John Kay Georgian Engravings – Old Edinburgh life
John Kay Georgian Engravings - Old Edinburgh life
We have a passion for the work of Georgian Edinburgh based engraver John Kay. Although 220 years on from the time when he lived and worked in Edinburgh, so many things about politics and life have not changed. To celebrate his work we thought we would share some images of his classic caricature engravings featuring kilts.
John Kay (1742 – February 21, 1826) was a Scottish caricaturist and engraver.
He was born near Dalkeith, where his father was a mason. At thirteen he was apprenticed to a barber, whom he served for six years. He then went to Edinburgh, where in 1771 he obtained the freedom of the city by joining the corporation of barber-surgeons. In 1784 he published his first caricature, of Laird Robertson. In 1785, induced by the favour which greeted certain attempts of his to etch in aquafortis, he took down his barber's pole and opened a small print shop in Parliament Close. There he continued to flourish, painting miniatures, and publishing at short intervals his sketches and caricatures of local celebrities and oddities, who abounded at that period in Edinburgh society.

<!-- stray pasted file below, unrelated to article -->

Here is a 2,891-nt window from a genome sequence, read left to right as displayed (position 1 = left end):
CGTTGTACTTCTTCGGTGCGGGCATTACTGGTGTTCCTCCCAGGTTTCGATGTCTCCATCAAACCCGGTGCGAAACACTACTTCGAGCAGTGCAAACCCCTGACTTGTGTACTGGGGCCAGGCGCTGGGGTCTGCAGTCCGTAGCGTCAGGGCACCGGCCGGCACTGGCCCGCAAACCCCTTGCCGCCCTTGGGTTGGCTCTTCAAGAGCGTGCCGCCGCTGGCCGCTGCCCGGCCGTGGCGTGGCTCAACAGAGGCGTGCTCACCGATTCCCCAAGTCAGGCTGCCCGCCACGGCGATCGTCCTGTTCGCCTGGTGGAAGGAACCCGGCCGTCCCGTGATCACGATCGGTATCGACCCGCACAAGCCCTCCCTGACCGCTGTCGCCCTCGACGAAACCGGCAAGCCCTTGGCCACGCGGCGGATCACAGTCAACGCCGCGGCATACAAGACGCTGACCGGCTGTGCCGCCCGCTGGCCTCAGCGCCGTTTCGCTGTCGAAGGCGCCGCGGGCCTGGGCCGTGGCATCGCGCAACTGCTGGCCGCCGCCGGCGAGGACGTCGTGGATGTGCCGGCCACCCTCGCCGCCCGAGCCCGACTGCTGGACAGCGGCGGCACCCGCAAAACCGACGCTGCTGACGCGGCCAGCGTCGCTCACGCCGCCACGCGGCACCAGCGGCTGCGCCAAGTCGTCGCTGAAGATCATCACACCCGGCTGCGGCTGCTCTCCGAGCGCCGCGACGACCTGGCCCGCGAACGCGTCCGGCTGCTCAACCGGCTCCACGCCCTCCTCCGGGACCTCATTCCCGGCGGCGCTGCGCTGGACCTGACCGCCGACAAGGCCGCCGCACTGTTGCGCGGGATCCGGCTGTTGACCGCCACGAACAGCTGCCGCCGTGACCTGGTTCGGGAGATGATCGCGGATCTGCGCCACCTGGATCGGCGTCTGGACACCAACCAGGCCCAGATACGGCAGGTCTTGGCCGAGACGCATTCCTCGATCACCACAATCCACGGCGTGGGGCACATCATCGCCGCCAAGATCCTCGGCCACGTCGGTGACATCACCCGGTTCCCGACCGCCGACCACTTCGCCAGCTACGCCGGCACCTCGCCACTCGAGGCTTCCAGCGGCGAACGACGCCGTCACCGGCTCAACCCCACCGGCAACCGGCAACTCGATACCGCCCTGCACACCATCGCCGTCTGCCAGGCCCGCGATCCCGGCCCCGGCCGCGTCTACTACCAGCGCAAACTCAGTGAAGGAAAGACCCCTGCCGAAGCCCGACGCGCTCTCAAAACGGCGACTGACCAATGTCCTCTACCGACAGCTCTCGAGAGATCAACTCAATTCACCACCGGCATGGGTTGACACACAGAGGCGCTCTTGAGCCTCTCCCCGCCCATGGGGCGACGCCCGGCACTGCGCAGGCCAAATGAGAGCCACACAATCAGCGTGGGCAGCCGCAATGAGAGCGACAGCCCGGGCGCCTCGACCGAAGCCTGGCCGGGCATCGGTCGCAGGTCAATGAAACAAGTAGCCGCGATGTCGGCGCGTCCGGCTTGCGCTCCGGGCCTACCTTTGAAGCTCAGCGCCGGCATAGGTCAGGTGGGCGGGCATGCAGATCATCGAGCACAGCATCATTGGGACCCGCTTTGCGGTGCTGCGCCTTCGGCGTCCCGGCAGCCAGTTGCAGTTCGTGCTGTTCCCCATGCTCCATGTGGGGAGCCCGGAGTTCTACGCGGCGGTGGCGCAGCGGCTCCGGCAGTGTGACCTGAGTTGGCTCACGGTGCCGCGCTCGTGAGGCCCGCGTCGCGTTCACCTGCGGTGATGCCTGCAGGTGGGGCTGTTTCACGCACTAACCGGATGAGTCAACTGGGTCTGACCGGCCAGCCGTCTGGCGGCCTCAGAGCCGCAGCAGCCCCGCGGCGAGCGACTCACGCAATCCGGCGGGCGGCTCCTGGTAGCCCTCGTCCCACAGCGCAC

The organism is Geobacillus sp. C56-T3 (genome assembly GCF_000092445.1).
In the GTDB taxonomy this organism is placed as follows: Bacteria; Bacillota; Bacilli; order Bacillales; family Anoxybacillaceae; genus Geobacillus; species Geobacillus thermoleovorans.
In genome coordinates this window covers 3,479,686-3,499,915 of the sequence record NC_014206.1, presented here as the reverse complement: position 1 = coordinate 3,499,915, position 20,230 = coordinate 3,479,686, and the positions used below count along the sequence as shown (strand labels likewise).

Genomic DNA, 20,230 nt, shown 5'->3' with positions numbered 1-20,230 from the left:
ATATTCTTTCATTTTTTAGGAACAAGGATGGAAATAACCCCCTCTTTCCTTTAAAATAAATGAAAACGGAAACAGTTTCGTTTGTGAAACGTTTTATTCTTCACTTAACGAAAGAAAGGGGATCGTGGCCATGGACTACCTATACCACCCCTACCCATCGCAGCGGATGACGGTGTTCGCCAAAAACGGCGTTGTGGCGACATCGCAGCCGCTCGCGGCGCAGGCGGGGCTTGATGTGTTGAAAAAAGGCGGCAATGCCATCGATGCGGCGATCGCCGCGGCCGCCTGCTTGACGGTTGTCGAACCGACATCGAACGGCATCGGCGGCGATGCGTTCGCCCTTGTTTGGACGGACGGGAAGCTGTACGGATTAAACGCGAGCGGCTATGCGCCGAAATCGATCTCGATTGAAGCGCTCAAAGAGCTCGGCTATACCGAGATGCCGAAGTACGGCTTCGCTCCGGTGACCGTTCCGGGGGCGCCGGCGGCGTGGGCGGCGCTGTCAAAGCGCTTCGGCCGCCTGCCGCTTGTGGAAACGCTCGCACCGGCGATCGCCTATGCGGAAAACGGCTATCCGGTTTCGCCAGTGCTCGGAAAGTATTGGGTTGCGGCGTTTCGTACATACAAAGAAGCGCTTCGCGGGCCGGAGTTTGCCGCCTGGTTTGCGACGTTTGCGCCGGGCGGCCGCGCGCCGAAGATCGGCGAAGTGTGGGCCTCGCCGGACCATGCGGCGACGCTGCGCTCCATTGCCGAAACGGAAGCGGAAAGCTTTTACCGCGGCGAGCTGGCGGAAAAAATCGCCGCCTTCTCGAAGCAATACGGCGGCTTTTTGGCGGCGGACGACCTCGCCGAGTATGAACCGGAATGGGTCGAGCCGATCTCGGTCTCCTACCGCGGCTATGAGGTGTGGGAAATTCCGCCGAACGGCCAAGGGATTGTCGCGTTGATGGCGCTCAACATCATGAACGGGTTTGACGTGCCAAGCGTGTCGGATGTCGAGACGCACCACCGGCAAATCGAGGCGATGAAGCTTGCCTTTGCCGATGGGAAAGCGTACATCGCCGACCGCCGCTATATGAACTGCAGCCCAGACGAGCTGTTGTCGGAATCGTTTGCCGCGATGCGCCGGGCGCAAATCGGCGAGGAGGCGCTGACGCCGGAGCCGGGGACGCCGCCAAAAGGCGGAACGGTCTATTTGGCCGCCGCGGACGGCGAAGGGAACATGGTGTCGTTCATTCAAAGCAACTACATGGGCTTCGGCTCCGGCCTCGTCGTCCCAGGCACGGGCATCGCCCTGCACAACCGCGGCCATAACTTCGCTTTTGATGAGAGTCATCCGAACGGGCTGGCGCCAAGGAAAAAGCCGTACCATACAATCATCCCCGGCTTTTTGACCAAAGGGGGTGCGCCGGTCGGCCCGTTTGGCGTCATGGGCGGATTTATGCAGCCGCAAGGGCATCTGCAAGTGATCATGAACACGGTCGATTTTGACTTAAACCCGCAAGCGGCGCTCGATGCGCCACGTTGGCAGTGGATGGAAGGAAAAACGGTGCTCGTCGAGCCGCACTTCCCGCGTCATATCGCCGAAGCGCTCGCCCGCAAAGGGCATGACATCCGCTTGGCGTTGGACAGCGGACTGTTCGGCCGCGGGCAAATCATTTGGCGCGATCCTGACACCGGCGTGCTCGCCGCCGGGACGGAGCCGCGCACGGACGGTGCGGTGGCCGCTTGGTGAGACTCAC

Kay's portraits were collected by Hugh Paton and published under the title A series of original portraits and caricature etchings by the late John Kay, with biographical sketches and illustrative anecdotes (Edinburgh, 2 vols. 4to, 1838; 8vo ed., 4 vols., 1842; new 4to ed., with additional plates, 2 vols., 1877), forming a unique record of the social life and popular habits of Edinburgh at its most interesting epoch.
Kay's famous shop on the Royal Mile was destroyed during the Great Edinburgh Fire of November 1824.
He died in Edinburgh and was buried at the north end of Greyfriars Kirkyard.